Using Trojans to deploy Ransomware Attacks; Not uncommon
This increase, merged with intelligence gathered by Kroll and analysts from the National Cyber-Forensics and Training Alliance (NCFTA), points out that Cybercriminals are after stealing financial data from different industries like media, education, and academia. However, the healthcare sector has been targeted too due to the COVID-19 pandemic.
The ProLock ransomware gang operators use the Trojan being as a “point of entry”. The report suggests that victims are easy targets due to the sophisticated phishing structures established by the criminals.
How does the Qakbot Trojan work
“Qakbot is a banking Trojan that has been active for over a decade”, says Kroll, and “relies on the use of keyloggers, authentication cookie grabbers, brute force attacks, and windows account credential theft, among others.”
This new tactic of exfiltrating emails opens Qakbot victims up to multiple issues:
First, if the exfiltrated emails contain sensitive customer or patient data, there could be costly notice obligations to disclose the leaked data.
Second, similar to how Emotet acts as a dropper for Ryuk ransomware, recent news indicates that Qakbot is being used as a point of entry by the operators of ProLock ransomware, meaning that users falling for these sophisticated phishing lures risk encrypting their entire networks.
Email thread hijacking occurs when cybercriminals respond to or forward legacy email threads with new phishing lures. Even though the threads may originate from a compromised user account or an actor-controlled system, by leveraging existing email threads and adding a malicious link or attachment, these messages help threat actors evade phishing detection software such as antivirus or spam filters. In addition, these threads appearing to come from a trusted sender increases the likelihood that others will click on the message, thereby exponentially spreading the infection.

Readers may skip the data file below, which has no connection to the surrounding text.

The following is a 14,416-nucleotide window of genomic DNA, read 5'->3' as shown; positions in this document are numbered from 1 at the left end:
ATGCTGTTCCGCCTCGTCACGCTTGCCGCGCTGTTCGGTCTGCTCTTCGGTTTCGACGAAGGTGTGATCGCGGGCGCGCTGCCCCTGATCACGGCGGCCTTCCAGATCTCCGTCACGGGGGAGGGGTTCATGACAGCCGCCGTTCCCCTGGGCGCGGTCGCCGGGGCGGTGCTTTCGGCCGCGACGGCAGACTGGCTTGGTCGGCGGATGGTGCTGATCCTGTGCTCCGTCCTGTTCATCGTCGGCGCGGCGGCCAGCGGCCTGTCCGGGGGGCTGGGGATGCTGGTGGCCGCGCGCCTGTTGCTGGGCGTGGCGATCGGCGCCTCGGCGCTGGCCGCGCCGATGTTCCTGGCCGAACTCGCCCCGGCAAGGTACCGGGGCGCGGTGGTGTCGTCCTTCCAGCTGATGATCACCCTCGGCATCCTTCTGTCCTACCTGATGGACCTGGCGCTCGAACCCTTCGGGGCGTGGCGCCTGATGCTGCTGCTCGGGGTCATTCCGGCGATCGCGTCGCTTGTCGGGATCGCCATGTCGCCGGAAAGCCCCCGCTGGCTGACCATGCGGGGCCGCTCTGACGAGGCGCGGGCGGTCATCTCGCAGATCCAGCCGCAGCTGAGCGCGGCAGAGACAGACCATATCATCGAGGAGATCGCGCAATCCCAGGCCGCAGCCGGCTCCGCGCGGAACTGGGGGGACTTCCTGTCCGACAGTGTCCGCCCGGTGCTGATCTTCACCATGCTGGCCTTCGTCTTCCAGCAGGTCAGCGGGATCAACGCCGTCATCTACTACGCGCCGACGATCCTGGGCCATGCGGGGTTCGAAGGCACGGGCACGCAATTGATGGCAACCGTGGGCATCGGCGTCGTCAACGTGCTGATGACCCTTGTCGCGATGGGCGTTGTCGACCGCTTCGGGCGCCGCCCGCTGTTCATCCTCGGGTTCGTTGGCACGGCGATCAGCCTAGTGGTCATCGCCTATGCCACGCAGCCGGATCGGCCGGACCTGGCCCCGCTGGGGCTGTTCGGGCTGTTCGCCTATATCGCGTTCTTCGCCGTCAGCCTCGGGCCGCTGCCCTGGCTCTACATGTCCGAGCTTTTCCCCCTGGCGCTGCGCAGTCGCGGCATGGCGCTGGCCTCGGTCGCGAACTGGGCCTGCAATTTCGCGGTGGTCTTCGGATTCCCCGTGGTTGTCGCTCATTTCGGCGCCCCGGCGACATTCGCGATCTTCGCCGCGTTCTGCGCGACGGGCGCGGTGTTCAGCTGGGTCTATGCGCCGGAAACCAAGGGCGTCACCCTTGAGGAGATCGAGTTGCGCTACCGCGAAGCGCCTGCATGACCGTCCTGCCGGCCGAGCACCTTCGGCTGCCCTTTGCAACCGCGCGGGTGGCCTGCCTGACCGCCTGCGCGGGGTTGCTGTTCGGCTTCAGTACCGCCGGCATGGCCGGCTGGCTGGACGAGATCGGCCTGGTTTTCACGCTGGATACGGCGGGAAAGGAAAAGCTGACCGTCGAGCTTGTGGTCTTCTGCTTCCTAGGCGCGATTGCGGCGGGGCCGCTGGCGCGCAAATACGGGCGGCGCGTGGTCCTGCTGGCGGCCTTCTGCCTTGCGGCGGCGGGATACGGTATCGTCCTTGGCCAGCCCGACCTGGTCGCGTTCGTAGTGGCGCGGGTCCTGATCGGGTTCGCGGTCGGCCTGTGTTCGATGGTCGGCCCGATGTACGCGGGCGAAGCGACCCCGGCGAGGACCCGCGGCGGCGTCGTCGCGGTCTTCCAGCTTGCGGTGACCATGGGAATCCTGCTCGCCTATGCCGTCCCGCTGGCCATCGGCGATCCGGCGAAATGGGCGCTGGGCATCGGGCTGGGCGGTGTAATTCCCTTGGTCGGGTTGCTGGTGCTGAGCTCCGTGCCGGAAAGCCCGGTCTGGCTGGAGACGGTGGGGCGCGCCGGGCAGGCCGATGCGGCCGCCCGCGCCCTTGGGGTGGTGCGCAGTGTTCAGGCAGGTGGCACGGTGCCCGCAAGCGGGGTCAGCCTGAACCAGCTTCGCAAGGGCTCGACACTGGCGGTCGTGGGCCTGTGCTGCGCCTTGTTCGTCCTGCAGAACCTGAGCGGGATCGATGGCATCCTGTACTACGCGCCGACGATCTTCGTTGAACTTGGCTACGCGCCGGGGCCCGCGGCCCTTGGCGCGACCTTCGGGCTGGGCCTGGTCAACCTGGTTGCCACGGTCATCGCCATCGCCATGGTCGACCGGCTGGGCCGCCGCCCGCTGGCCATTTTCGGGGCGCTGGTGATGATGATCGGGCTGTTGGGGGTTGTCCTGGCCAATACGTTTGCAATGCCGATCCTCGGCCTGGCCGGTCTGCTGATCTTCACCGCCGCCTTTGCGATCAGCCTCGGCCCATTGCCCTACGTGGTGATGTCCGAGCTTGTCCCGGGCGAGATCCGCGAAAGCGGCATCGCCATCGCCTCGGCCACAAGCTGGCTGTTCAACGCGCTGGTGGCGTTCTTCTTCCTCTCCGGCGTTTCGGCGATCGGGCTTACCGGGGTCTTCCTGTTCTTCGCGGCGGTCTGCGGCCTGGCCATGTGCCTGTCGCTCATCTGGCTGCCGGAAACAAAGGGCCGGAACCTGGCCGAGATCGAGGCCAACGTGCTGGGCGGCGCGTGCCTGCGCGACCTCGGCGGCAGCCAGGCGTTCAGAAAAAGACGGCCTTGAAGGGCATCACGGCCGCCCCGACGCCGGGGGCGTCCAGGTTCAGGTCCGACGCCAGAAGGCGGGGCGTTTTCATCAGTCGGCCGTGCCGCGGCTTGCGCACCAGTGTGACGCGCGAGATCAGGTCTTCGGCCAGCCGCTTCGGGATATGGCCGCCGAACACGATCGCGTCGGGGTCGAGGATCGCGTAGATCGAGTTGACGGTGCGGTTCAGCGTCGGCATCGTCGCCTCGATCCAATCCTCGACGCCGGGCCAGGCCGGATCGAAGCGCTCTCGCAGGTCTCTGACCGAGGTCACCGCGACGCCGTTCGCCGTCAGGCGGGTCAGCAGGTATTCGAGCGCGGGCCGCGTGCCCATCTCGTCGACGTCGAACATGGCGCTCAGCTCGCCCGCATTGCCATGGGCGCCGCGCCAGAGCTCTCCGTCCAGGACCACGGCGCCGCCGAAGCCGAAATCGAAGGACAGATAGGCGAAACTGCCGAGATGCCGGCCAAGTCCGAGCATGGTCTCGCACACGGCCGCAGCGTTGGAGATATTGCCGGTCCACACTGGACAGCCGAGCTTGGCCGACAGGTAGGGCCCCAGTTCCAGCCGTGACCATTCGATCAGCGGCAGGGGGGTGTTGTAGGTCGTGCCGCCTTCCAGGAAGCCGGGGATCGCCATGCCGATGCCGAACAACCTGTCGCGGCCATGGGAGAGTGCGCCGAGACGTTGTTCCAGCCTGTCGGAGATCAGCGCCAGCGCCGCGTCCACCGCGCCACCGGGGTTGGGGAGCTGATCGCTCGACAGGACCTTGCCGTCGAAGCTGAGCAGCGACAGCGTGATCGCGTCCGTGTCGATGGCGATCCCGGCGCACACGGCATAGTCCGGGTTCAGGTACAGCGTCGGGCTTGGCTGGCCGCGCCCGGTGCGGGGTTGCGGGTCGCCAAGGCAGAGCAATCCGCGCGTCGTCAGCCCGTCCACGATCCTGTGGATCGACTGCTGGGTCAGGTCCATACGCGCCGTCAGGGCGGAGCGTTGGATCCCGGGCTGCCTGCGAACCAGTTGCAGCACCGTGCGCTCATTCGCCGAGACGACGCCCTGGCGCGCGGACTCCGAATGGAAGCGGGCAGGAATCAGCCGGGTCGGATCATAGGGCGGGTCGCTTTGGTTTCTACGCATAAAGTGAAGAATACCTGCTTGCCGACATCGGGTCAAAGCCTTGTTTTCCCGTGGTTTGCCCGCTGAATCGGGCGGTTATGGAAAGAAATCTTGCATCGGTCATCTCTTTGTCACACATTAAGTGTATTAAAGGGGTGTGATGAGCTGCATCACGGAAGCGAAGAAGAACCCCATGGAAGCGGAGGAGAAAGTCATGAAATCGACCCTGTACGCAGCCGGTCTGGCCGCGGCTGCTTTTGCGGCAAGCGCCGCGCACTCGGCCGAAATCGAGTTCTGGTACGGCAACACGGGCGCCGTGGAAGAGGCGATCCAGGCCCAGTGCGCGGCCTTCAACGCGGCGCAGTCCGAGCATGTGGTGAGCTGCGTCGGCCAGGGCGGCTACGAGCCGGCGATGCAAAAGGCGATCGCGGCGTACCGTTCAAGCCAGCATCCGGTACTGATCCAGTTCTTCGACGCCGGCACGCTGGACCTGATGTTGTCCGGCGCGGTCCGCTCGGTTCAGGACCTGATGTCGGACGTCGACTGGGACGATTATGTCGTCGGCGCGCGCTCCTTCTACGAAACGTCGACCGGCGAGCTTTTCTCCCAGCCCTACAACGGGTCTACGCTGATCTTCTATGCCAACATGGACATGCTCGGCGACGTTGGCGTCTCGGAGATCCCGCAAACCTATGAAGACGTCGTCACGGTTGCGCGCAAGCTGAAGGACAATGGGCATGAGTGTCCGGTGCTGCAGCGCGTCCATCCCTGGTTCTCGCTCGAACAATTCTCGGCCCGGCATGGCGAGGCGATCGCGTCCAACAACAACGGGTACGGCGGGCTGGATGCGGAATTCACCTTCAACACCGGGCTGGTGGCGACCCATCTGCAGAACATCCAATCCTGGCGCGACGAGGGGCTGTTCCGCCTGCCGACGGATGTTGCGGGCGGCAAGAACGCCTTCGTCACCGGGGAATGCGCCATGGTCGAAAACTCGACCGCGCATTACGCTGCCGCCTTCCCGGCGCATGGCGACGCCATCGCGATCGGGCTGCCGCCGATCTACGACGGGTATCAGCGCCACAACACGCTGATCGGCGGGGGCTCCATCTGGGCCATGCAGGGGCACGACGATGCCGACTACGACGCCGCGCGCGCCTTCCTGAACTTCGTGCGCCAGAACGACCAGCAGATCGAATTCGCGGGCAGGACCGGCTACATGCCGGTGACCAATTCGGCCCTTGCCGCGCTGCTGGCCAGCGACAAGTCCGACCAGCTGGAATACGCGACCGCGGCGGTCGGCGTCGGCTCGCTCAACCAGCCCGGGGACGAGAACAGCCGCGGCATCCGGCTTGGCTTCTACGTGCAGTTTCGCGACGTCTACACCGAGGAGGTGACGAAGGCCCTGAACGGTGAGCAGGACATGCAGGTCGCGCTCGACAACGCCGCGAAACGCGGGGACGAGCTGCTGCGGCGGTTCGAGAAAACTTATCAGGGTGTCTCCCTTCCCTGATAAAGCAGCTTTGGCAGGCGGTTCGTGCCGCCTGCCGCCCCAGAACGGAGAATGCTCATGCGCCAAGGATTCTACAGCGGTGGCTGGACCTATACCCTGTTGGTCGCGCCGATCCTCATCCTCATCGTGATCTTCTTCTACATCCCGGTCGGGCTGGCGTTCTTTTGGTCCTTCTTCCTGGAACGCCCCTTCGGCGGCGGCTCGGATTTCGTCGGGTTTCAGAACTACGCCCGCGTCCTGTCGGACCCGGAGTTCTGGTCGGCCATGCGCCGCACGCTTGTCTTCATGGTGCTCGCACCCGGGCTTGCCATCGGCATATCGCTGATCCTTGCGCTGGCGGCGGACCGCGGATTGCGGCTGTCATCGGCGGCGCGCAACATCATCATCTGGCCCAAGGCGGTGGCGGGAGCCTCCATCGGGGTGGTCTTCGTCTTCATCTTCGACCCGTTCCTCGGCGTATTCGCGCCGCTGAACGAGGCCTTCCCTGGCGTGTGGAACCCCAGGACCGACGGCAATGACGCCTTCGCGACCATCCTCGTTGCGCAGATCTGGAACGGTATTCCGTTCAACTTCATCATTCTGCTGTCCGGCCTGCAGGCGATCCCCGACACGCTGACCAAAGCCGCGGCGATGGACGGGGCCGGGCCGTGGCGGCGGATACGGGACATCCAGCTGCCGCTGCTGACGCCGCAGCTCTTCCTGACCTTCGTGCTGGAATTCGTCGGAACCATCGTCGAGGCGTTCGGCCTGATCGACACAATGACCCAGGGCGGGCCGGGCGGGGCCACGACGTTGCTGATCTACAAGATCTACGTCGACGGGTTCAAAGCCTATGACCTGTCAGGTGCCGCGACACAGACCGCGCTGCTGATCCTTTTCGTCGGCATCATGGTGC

In this flood of recent incidents, Kroll observed the attackers scraping and exfiltrating locally stored emails to an actor-controlled system where the actor can continue to hijack email threads.
COVID-19 effect on Cybercrime
Laurie Lacono, a vice president of Kroll’s Cyber Risk team said that the use of trojans by Ransomware is not rare and gives an example of the Ryuk attacks that are preceded by the installation of the Emotet trojan, and DoppelPaymer attacks preceded by Trickbot injections.
She also alerts that with more working from home due to the COVID-19 crisis, they see “an uptick in attacks exploiting vulnerabilities in remote work applications such as the Citrix exploit.”
These applications and un-secure home PCs and devices give the attackers more opportunities for phishing and other scams. Especially the lack of Cybersecurity services and protection in this era and these situations.
To sum up – Using Trojans for ransomware attacks is common. One of the most popular methods for performing these scams in Email Phishing. There have been attacks on big companies even with Cybersecurity services. Basically working from home due to COVID-19 makes great attack opportunities for criminal gangs due to lack of security firewalls and services.
ProLock: is a rebranded version of PwndLocker ransomware, it was discovered by PeterM. This ransomware encrypts files with the RSA-2048 algorithm, modifies their filenames, and creates a ransom note.
Emotet: is a Trojan that is primarily spread through spam emails (malspam). The infection may arrive either via a malicious script, macro-enabled document files, or malicious link.
Ryuk: is a type of crypto-ransomware that uses encryption to block access to a system, device, or file until a ransom is paid.
Trickbot: is a modular banking Trojan that targets sensitive information and acts as a dropper for other malware.